There is still nearly a month to go before the election, and anything can happen. But this week, you could feel the mood of at least the political elite shift from who will win to what will happen when Clinton wins. That question will be answered when the heads are counted in Congress next January.

The Not-Quite-Dead Trade Deal

This man who chairs the House Ways and Means Committee could have the last say on whether the Trans-Pacific Partnership trade deal passes during the congressional lame duck session after the November 8 election that will be won by a major party candidate who has vowed to oppose the TPP.

This man who chairs the House Ways and Means Committee could have the last say on whether the Trans-Pacific Partnership trade deal passes during the congressional lame duck session after the November 8 election that will be won by a major party candidate who has vowed to oppose the TPP.

The Republican and Democratic presidential candidates are opposed to the Trans-Pacific Partnership, but the controversial trade deal could sneak through Congress after the November 8 election and be signed by President Obama before he leaves office next January.

 

Like most major policy issues, the TPP doesn’t have a clear path to approval. But it does have a pretty obvious gatekeeper – Texas Congressman Kevin Brady, who assumed the chairmanship of the House Ways and Means Committee when Paul Ryan became House Speaker. The TPP has to make it out of this committee to have a chance of passage.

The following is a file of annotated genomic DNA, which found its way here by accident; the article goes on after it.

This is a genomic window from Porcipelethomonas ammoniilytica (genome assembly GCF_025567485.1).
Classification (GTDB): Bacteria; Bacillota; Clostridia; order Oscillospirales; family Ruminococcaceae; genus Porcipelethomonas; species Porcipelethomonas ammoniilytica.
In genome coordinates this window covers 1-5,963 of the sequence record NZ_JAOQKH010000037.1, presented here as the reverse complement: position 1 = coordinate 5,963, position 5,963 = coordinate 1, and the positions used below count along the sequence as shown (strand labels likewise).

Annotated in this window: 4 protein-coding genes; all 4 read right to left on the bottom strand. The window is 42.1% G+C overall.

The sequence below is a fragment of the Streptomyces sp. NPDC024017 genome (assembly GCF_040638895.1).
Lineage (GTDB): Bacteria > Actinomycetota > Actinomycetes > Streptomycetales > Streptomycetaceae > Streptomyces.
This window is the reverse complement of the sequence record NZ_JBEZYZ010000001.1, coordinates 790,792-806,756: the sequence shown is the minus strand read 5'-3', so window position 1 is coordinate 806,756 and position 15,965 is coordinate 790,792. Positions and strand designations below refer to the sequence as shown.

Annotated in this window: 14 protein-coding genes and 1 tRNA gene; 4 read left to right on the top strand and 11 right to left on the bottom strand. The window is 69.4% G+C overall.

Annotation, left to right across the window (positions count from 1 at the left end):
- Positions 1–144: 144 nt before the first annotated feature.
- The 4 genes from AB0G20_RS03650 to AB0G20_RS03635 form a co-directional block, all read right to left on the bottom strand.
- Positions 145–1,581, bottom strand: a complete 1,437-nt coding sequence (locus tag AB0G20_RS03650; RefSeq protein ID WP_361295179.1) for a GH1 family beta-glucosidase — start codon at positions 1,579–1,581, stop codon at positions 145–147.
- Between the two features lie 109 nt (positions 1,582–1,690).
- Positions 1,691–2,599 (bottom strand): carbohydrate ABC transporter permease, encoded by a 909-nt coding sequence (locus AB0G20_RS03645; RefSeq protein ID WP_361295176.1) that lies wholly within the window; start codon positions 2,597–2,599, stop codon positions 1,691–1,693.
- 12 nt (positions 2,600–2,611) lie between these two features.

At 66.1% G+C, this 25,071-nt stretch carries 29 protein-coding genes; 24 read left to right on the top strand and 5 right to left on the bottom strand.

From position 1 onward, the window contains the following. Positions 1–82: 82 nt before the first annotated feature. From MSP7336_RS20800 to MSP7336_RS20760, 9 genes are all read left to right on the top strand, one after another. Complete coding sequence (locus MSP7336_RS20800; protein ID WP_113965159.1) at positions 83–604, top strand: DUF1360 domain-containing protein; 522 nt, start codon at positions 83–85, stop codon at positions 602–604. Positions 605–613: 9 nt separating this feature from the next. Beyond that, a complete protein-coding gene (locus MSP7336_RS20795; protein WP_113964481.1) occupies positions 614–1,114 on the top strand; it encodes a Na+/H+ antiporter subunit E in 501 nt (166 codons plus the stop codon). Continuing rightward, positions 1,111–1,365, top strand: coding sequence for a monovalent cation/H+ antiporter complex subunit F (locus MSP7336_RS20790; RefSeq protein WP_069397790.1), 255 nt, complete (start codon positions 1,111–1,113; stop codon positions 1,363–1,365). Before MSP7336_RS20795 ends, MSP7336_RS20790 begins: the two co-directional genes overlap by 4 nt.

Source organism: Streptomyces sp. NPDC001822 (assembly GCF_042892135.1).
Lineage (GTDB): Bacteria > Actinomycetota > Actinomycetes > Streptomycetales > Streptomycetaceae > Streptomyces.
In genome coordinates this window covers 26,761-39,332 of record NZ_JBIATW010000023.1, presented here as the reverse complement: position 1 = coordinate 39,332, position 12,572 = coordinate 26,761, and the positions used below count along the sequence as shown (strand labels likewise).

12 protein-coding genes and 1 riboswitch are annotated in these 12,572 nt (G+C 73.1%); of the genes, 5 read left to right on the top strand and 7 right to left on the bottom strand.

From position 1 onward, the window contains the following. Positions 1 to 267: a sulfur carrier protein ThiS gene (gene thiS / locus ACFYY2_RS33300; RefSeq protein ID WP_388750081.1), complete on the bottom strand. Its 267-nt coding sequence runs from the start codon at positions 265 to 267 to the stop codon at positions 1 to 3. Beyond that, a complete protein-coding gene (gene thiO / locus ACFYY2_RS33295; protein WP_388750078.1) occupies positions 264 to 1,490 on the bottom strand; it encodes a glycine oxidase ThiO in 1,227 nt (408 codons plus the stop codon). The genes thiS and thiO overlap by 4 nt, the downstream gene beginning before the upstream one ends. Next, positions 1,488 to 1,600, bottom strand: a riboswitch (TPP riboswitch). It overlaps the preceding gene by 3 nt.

Brady, like Ryan, has been a supporter of the TPP and free trade in general. Brady has not revealed what he plans to do, perhaps intentionally to avoid becoming a presidential candidate punching bag or embarrassing GOP nominee Donald Trump.

 

Action on inaction in Congress on the trade deal will likely have more to do with politics than policy. 

 

Organized labor, which has trash-talked the TPP, leaned on many Democrats to come out in opposition, despite President Obama’s strong endorsement of the deal. That means the TPP will need very strong support from Republicans in the House and Senate to pass.

 

If Trump wins the presidency, a GOP-led Congress may want to get the trade pact inked before he takes office. If Hillary Clinton wins and the GOP retains control over both houses of Congress, the calculation might change. Congressional Republicans may want her to face the political backlash of going back on her campaign promise to oppose TPP or repudiate the Democratic president she will succeed.

 

While opponents and proponents can disagree over the relative merits of labor and environmental provisions in the TPP, it does seem clear that failure to pass the trade deal would doom any chance to renegotiate it in the near future. That would raise fears, which Obama has stoked, that the future of trade in the Asia Pacific region, which represents 40 percent of the worlds Gross Domestic Product, could be shaped by China and may not favor U.S. interests.